After months of talks, media conglomerate Time Warner has struck a deal with Hulu that will give it a 10 percent stake in the video-streaming service. Time Warner joins Disney, 21st Century Fox and Comcast in their partnerships with 8-year-old Hulu.
As part of the deal, Time Warner's Turner portfolio of networks, including TNT, TBS, CNN, Cartoon Network, Adult Swim, truTV, Boomerang and Turner Classic Movies, will be available on Hulu's new livestreaming service, set to launch early next year. That service, with plans expected to cost between $35 to $50 per month, could lead to further cable cord cutting.
"The inclusion of Turner's networks in Hulu's new streaming service furthers our efforts to allow consumers to engage with and enjoy our brands across a wide range of platforms and services," said Time Warner chairman and CEO Jeff Bewkes in a statement.
Past seasons of several Turner shows are already available on Hulu.
"This investment from Time Warner marks a major step for Hulu as we continue to redefine television for both consumers and advertisers," added Hulu CEO Mike Hopkins. "Our two companies have long enjoyed a productive relationship, and we are very proud that Turner's networks will be included in our planned livestreaming service."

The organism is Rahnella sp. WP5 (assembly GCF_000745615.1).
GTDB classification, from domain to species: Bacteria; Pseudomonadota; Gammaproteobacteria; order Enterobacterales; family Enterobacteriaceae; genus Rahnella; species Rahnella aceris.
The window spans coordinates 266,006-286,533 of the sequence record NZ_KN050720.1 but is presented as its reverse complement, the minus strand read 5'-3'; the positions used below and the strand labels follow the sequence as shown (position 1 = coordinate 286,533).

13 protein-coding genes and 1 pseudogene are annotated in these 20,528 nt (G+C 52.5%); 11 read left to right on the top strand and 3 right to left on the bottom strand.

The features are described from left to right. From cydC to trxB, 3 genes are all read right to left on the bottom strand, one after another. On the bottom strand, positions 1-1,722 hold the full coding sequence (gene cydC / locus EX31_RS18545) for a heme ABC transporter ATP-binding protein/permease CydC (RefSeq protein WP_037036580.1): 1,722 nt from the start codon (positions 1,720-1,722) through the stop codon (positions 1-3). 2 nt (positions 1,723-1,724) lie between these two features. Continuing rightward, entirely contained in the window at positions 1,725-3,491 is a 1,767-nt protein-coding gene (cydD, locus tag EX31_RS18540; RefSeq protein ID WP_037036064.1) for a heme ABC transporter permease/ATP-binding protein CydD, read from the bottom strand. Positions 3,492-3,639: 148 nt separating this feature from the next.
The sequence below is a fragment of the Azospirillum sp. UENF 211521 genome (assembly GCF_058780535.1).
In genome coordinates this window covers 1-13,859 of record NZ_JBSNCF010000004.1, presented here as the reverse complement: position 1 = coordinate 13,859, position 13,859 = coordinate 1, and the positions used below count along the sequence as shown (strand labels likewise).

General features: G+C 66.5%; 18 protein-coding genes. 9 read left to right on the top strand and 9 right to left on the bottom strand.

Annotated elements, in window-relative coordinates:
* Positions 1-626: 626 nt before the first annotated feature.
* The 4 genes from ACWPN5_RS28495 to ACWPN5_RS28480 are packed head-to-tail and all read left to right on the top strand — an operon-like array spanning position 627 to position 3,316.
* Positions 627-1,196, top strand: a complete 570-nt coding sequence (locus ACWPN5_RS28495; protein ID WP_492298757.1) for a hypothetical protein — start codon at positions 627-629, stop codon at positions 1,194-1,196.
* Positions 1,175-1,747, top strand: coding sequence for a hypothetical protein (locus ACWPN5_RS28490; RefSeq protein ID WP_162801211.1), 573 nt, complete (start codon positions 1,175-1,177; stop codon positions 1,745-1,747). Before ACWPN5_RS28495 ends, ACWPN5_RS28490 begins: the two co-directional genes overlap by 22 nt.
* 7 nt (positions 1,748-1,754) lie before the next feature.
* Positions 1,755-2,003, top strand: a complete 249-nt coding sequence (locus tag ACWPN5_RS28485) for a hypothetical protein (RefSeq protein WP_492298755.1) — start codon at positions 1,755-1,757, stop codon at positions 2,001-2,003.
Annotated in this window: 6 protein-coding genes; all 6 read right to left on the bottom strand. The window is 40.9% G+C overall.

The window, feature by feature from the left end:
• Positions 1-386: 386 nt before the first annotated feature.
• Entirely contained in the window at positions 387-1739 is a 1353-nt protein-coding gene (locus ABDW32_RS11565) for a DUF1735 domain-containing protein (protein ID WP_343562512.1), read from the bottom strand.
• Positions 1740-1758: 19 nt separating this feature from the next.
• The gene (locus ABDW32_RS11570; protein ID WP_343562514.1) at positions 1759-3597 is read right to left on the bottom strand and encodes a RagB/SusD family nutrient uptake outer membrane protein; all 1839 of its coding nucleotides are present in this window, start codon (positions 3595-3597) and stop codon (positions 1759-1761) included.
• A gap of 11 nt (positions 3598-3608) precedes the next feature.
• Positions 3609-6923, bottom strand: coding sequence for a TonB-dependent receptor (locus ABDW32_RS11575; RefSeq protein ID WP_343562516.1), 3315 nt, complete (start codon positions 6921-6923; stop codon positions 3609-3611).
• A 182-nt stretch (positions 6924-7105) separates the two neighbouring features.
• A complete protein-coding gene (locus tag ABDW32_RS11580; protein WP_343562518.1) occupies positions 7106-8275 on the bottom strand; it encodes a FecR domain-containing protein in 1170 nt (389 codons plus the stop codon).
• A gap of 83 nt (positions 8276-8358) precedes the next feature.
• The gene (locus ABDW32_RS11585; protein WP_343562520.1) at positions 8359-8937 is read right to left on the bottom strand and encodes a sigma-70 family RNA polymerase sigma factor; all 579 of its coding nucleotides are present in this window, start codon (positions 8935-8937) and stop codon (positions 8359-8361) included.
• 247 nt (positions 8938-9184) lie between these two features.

Hulu's other owners, Disney, Fox and NBCU, are also supporting the build-out of the live service including carriage of channels like ESPN, FX, USA and many others. For Comcast, there is the added risk of a loss of subscribers. Comcast, with 22 million video subscribers, is the nation's largest cable operator. In Q2 2016, the company lost 4,000 video subs after adding 53,000 in Q1 2016.
Currently Hulu has about 12 million subscribers. Netflix has more than 83 million members globally, while Amazon Prime, which includes a video service but does not publicly reveal a subscriber count, is estimated to have more than 54 million members.
Unlike Netflix and Amazon, Hulu launched as an ad-supported service and has nearly 2,000 advertisers partners, with subscribers paying $7.99 per month. Last September, it launched an ad-free option for $11.99 per month.